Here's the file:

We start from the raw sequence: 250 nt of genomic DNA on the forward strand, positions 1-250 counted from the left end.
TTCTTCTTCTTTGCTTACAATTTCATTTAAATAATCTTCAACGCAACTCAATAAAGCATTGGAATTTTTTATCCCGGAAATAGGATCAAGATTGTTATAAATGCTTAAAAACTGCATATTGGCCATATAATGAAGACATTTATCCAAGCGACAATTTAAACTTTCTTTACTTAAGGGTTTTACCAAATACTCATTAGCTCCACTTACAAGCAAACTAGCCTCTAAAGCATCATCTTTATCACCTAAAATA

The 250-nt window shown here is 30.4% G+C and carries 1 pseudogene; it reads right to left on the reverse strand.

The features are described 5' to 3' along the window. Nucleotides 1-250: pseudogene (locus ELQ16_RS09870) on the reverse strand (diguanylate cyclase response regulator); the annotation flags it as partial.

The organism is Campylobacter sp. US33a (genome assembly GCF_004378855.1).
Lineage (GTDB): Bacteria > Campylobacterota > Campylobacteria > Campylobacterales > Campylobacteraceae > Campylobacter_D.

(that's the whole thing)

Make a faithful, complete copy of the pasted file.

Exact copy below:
We start from the raw sequence: 250 nt of genomic DNA on the forward strand, positions 1-250 counted from the left end.
TTCTTCTTCTTTGCTTACAATTTCATTTAAATAATCTTCAACGCAACTCAATAAAGCATTGGAATTTTTTATCCCGGAAATAGGATCAAGATTGTTATAAATGCTTAAAAACTGCATATTGGCCATATAATGAAGACATTTATCCAAGCGACAATTTAAACTTTCTTTACTTAAGGGTTTTACCAAATACTCATTAGCTCCACTTACAAGCAAACTAGCCTCTAAAGCATCATCTTTATCACCTAAAATA

The 250-nt window shown here is 30.4% G+C and carries 1 pseudogene; it reads right to left on the reverse strand.

The features are described 5' to 3' along the window. Nucleotides 1-250: pseudogene (locus ELQ16_RS09870) on the reverse strand (diguanylate cyclase response regulator); the annotation flags it as partial.

The organism is Campylobacter sp. US33a (genome assembly GCF_004378855.1).
Lineage (GTDB): Bacteria > Campylobacterota > Campylobacteria > Campylobacterales > Campylobacteraceae > Campylobacter_D.